Before I started writing The Girl with Glass Feet, the cattle obsession that my bull friend had taught me had already led me to the idols of ancient Mesopotamia. I have a sketchbook from back then that’s full of temples, monuments, hanging gardens and – somewhat incongruously – grasshoppers. I’m not really sure what those last were doing there. Mesopotamia caught my imagination because of its bulls. In the British Museum you can marvel at a giant winged bull that once stood at the temple gates in Nimrud (you can see its partner in the Met in New York). I used to live in London, where I struggled to find work and was full of self-doubt because of it. To pick myself up I used to go and stand in the company of the Nimrud bull, much as I had done with the old bull in the Dorset paddock. I didn’t normally talk to the one in the British Museum – there were usually too many other people around – but I did chance a furtive whisper now and then.
Why am I writing about this? It’s because I’m trying to work out where the moth-winged cattle in The Girl with Glass Feet came from, and I suspect it has something to do with those two bulls. The moth-winged kind arrived in the story a few drafts in. It was almost as if they flew in through a window and settled on the pages. At the time I thought I’d invented them in that moment, but a year later I was tidying away some old sketchbooks and found the one in which I’d drawn the Mesopotamian temples. Flicking through it, I found a drawing of a young bull with moth wings growing from his shoulders.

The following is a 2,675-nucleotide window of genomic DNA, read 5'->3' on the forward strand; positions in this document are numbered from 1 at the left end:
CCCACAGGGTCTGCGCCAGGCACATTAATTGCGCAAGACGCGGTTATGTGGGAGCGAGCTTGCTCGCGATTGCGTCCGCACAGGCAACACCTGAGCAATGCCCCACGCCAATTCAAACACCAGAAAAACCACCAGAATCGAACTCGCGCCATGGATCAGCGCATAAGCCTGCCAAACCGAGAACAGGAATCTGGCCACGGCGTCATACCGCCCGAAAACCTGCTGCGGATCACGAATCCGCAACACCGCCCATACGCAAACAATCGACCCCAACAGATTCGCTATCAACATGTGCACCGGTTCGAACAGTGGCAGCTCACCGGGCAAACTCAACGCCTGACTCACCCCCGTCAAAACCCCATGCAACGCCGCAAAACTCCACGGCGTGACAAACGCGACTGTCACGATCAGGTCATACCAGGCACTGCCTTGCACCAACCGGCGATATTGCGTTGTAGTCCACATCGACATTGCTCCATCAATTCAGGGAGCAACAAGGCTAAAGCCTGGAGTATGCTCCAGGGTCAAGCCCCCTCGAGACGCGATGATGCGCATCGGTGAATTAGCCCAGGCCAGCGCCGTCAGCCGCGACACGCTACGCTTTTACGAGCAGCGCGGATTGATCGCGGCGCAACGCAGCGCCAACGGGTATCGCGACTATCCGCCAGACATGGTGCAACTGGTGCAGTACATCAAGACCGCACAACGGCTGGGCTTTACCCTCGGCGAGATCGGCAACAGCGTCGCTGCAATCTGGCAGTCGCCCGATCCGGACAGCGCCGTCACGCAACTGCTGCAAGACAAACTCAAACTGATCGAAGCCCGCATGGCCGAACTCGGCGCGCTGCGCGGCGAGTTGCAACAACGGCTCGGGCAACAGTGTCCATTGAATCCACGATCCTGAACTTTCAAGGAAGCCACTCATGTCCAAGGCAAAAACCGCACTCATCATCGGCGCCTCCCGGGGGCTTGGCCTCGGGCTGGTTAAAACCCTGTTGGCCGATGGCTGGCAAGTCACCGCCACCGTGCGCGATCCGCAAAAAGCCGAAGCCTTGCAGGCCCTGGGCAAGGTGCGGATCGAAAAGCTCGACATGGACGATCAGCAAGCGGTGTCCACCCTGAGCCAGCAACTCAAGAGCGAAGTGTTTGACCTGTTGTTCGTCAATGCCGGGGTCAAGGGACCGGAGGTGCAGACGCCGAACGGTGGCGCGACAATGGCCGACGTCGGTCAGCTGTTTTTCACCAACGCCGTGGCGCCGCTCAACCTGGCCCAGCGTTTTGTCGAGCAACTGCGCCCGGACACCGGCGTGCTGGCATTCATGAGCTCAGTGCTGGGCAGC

I like moth-winged cattle because they’re a very traditional kind of monster that’s a hybrid of animal parts. I like to think of them as representative of the kind of love that Midas and Ida find: clumsy, fragile but magical. Their inability to survive without nurture is vital. The most important thing said about them is this, from their keeper Henry Fuwa: “They eat and shit and get themselves killed like everything else.”
An armada of jellyfish had floated in on the tide. One or two were large as sails, with bodies rippling just inches under the surface, flying pennants of tentacles. The tiniest ones were the size of thimbles, with crests of violet suckers. One giant orb glowed brighter than the others. Its body was full of a nebula of golden light, as if it had swallowed an angel.
- from The Girl with Glass Feet
Like narwhals, jellyfish were a magical must-have in St Hauda’s Land’s seas. A lot of light is described in the novel, and bioluminescent jellies gave me a chance to play with that. It also seemed fitting that a young jellyfish is called a medusa and that the poisons of some species can be paralytic. You may find jellyfish reproduction interesting, or be intrigued to know that there is a kind of jellyfish that lives forever.
I made up some of the particulars of the St Hauda’s Land genus, but I didn’t have to stray very far from reality…
An Animal who Turns Everything She Looks at Pure White
He took a longer sip of his gin and blinked hard as he swallowed it, his expression describing the descent of the alcohol in his throat. She wondered when he’d last had a drink, then wondered if he were plain drunk. He leant across the table as earnest as hobos she’d seen in her dad’s police cells.